BEREA — The Browns believe sacking Johnny Manziel themselves will do him good.
One day after taking Manziel’s starting job from him for breaking his promise to stay out of the spotlight and behave during the bye week, Browns coach Mike Pettine explained his decision was necessary.
He benched Manziel because Johnny Football didn’t keep his word.
“It’s the trust, the accountability part of it,” Pettine said. “This is where we had an obvious shortcoming.”
Manziel was dumped as Cleveland’s starter and dropped to third string by Pettine, who was angry after a video emerged of the second-year QB partying last week in Texas while the Browns were off. Before Manziel left town, Pettine said he made it clear to Manziel that he needed to act in a responsible manner, one befitting a starting NFL quarterback.
When that didn’t happen, Pettine had no choice but to stick Manziel behind starter Josh McCown and Austin Davis on Cleveland’s depth chart. Manziel could be inactive Monday night when the Browns host the Baltimore Ravens, depriving the 2012 Heisman Trophy winner a chance to showcase his skills and progress on one of pro football’s biggest stages.
Despite the demotion, the Browns haven’t given up on Manziel.
“This is a heavy dose of adversity. We’ll see how he handles it,” Pettine said. “We told him yesterday, this isn’t a dead end. This is a hurdle.”
Pettine made the decision to remove Manziel as his starter after a video appeared of him rapping profane lyrics while holding what appeared to be a champagne bottle. This came just days after he was named starter and after he had talked with Pettine, offensive coordinator John DeFilippo and quarterbacks coach Kevin O’Connell about the team’s expectations for him in his new role.
Pettine was surprised by the video, but more disappointed than anything.
“It was right on the heels of discussions that not just I had with him but Kevin O’Connell and Flip and that trust was violated,” Pettine said.
Pettine said the Browns did not consider cutting Manziel, a first-round draft pick who has made more headlines with his off-field antics than anything he’s done between the lines.
And for those speculating that Manziel has played his last game with Cleveland, Pettine said that talk is premature.
“I certainly hope not,” he said. “He has made great progress. Sometimes you have to take a step back to take a few forward.”
During the portion of Wednesday’s practice open to the media, Manziel stood with his hands tucked in his hooded sweatshirt and watched as McCown and Davis took all the snaps. At one point, Manziel dejectedly hung his head and stared at the grass under his feet as the Browns practiced on another shockingly mild late November afternoon.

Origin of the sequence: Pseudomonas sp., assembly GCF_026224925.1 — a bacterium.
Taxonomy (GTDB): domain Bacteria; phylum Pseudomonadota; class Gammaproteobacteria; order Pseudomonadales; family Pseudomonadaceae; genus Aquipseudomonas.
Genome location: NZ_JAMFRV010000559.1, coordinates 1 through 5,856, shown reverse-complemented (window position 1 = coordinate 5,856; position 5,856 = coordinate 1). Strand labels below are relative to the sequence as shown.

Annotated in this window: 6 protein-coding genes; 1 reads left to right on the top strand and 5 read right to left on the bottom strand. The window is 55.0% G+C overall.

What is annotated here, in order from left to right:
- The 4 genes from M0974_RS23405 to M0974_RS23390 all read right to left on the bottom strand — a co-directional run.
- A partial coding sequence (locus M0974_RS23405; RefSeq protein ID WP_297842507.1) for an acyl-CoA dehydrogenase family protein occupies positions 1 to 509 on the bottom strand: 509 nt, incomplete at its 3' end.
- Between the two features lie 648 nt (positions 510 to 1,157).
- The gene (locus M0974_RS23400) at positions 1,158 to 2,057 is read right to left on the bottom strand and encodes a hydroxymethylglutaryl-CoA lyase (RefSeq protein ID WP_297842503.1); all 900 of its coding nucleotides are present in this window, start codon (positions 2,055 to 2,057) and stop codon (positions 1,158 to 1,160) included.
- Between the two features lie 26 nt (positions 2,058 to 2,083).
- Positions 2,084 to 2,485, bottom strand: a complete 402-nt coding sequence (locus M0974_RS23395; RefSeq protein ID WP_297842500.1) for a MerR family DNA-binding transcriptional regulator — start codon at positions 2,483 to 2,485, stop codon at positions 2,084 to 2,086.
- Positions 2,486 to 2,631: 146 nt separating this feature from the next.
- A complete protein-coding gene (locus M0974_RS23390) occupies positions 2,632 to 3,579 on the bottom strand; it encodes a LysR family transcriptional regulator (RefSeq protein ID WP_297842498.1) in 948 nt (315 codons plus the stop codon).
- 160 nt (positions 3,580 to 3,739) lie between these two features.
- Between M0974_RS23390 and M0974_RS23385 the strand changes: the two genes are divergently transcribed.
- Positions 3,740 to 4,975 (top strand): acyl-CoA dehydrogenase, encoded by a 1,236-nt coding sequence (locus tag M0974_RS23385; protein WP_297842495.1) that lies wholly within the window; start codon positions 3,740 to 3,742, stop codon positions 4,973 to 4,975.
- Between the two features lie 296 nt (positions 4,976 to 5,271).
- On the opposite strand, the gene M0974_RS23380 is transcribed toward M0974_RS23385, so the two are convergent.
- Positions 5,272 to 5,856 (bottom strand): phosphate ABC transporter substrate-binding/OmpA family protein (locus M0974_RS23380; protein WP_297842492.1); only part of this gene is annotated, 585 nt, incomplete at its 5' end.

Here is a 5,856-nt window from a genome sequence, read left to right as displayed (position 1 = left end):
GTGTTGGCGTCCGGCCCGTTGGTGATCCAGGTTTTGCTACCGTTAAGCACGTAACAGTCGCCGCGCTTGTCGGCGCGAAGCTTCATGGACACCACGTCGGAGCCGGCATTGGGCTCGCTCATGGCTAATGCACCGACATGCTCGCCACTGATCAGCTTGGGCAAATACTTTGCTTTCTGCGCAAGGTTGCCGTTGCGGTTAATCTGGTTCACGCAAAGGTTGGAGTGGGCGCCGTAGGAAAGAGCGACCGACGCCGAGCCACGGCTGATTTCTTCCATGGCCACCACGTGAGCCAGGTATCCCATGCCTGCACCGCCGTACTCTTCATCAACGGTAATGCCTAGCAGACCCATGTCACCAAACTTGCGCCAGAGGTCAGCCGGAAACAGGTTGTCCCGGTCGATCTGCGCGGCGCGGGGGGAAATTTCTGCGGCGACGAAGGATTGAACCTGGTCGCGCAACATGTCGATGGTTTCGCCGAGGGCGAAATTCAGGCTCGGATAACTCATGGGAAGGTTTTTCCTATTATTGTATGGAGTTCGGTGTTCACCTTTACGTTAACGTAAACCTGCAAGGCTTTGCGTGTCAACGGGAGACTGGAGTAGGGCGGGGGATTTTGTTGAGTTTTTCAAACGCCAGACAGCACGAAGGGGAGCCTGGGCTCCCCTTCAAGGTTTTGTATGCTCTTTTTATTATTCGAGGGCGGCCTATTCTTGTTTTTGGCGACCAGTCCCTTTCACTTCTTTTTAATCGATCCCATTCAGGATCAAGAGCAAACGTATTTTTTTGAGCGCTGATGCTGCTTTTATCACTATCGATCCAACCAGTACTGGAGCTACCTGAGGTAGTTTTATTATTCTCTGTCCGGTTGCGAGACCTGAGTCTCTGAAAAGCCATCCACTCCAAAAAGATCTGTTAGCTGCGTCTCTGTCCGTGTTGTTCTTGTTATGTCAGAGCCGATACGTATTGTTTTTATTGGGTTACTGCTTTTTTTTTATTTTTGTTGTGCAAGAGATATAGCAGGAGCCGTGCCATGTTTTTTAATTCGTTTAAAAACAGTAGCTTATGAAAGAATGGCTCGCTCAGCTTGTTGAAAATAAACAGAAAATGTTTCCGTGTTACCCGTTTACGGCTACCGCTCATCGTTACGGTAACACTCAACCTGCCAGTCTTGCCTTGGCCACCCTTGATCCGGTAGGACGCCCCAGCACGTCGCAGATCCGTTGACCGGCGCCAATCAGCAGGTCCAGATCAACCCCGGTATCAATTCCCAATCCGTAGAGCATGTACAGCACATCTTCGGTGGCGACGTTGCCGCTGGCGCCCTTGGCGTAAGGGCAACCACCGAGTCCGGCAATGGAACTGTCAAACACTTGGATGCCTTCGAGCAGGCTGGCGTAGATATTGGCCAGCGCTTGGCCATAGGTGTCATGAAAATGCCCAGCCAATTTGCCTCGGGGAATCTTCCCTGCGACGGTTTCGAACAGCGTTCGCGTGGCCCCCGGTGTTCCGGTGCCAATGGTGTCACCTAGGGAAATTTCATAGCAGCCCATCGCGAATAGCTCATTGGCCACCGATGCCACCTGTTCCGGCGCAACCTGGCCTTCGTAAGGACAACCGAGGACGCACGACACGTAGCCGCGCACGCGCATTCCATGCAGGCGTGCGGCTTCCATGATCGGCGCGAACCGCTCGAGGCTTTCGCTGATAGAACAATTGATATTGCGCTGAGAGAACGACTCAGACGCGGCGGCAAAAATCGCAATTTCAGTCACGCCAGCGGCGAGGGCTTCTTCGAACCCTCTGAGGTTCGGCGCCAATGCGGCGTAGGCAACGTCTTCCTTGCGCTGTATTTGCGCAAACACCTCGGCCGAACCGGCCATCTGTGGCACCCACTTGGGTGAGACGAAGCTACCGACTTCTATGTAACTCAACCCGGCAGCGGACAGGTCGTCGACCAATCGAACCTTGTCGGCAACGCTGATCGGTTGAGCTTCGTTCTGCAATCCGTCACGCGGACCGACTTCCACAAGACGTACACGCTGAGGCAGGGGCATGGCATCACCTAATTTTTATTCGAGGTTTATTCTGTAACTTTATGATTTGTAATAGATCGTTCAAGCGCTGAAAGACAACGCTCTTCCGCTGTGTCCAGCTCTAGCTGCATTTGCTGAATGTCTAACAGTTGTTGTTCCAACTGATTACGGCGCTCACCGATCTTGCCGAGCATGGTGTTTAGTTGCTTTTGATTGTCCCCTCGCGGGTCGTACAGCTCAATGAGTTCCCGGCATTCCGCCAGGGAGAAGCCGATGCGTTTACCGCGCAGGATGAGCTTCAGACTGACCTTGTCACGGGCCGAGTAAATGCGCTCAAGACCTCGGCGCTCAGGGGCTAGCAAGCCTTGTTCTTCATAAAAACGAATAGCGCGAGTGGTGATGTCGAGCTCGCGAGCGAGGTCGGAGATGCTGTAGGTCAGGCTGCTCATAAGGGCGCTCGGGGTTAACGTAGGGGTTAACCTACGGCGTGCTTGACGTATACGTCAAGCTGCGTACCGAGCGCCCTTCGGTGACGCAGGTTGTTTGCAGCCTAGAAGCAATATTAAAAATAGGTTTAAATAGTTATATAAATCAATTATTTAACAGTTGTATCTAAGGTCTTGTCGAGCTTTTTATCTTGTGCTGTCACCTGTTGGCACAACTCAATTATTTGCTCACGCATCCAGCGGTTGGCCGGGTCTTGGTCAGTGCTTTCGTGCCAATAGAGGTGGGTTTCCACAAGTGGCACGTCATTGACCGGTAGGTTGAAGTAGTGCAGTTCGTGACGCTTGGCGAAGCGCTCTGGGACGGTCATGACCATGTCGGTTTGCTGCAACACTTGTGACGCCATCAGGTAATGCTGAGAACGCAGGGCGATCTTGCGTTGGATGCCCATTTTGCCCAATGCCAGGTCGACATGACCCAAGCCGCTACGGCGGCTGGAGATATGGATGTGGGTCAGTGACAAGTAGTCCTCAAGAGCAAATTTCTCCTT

The benching is a difficult blow to the 22-year-old, who was riding high after being named Cleveland’s starter for the remainder of the season last week. The same day he was promoted, Manziel, who spent 10 weeks in a rehab facility during the offseason, learned that the NFL had ruled he did not violate its personal conduct policy during a domestic incident last week.
Now, Manziel has fallen back to where he was at the start of this season — out of the lineup and out of favor with his coaches.
“You lose trust in buckets,” Pettine said, “and you regain it in drops.”
Pettine would not rule out Manziel starting again this season.
“Things can change,” he said. “I think a lot of it, too, is how does it get handled? Last week, we made him the starter for the rest of the season. We all saw how quickly that changed.”
Browns tackle Joe Thomas said Pettine’s decision was supported in Cleveland’s locker room.
“It’s important that if you have rules and guidelines and people tell you something that you have follow-through,” Thomas said. “It’s important in every walk of life to be a man of your word and do the things you say you’re going to do and be held accountable.”
McCown sympathizes with Manziel, who blew his chance to build off a 372-yard performance on Nov. 15 in Pittsburgh.
“It’s a credit to Johnny,” McCown said. “He came to work this morning and obviously with not the best circumstances and took notes and did everything he was supposed to do. Given everything that has happened it was the right response and I just appreciate that from him. We’re in this thing together.”
Manziel’s demotion will make it difficult for the Browns to assess Manziel’s future, but Pettine said that had no bearing on his decision.
“This was too important,” he said. “It was something that, it’s regrettable but we feel we had to do.”
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